Friday, December 12, 2008

Are Associates & Non-Equity Partners the New Black?

Legal practice consultant Ed Poll has a great new article up on JD Supra titled Do you still want to be a partner?

The question Ed poses, considering our uncertain economy, should we assume that becoming an equity partner in a law firm is still a wise decision? He then follows up with some interesting factors one would need to consider, quoted here:
  • "When your voice may be so small in a large firm as to have no influence over the direction of the firm?
  • When the "buy-in" to the partnership is at a value asserted by that partnership rather than by an independent study?
  • When the sale of your interest could be only under very restricted terms and at a value determined by a formula different than the formula used for the "buyin" and only back to the partnership, not to a third party (even if a lawyer)?
  • When your income percentage will be determined by a "compensation committee" in which you have little or no voice?"
We often read about the market pressures on legal partnerships, and how the current economic fallout should influence the decision to admit Associates into partnership. But as Ed points out, this is a negotiation between two parties, and the answer might not be an automatic 'yes' on the other side.

With regard to pricing, if the legal industry's PPP numbers don't drop this coming year, I'll be very surprised (and suspicious they are indeed being gamed). However, if and when they do drop, you'd have to think buyin price would drop also. Yes? And also wonder... Are partnerships, big and small, being overvalued? ... all very interesting, to say the least.

The use of non-equity partners is another trend that's been on the upswing for a while now. But again, has largely been written about (and dictated) by the Firm perspective. For example, this post which cites Bruce MacEwan on Non-Equity partners effect on profitablity.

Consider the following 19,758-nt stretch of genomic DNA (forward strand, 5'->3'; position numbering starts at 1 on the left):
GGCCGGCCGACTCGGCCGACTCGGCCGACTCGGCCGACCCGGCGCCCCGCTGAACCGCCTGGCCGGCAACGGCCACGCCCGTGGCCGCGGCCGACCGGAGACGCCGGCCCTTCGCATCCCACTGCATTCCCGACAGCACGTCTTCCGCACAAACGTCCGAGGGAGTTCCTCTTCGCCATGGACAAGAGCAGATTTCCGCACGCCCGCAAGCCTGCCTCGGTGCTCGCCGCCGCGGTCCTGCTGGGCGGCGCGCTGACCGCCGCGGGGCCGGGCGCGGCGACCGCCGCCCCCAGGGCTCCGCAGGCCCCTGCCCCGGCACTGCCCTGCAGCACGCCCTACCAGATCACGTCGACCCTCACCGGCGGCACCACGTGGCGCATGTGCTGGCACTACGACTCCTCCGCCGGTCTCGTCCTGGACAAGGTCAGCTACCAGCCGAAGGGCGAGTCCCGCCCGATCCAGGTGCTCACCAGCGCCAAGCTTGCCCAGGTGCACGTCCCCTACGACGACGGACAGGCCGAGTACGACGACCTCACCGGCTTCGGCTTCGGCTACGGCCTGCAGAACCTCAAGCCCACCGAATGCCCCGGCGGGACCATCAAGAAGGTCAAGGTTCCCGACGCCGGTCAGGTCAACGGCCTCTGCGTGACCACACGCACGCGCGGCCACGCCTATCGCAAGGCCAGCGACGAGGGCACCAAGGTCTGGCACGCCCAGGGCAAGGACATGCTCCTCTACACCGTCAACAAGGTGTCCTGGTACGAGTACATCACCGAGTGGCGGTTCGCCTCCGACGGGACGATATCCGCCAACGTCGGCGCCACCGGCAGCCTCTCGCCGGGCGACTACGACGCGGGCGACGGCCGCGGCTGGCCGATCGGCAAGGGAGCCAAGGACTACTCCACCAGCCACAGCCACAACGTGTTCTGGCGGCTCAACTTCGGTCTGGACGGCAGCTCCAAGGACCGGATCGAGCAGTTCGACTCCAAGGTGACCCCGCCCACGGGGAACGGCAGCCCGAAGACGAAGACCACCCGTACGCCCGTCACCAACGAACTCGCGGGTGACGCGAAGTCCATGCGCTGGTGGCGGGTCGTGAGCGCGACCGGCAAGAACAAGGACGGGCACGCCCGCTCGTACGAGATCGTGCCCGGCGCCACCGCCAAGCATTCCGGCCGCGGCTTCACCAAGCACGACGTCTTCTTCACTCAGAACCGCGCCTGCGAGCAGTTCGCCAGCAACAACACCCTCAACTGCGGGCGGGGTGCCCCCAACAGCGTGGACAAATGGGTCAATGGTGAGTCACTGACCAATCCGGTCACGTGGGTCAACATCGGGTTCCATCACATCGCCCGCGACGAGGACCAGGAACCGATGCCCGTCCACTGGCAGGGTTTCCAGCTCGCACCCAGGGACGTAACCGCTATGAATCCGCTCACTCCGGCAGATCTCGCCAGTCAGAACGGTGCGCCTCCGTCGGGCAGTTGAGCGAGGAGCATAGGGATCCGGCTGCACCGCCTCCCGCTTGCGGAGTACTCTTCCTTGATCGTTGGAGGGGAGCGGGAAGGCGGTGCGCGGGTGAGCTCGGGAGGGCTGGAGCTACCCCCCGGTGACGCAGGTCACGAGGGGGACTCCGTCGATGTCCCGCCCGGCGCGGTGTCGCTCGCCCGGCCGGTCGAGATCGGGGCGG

So the question on my mind, is how plausible it is, that this trend might become reversed? Will our poor economy produce a bit of a standstill on raising Associates into Partnership? (even non-equity partnership) And especially for those Associates with a solid book of business, will they be able to cut a better deal on the way in?

Even in a down economy, there will be firms who are intent on locking up their best assets. Or better yet, watching the firm across the road and wondering who's available. If quality Associates were stocks in the stock market, the buy-low sell-high adage would certainly seem to apply. How many fortunes were made via well hedged bets placed during the depression?

My point being, the move up to equity partner status is a business opportunity, for both sides. For Associates & Non-Equity Partners, you may not need that third mortgage, and could have a number of potential suitors. And for law firms, aquisition targets could also be plentiful. Especially if your competitors decide to cover their heads and wait out the storm.

Knock, knock.


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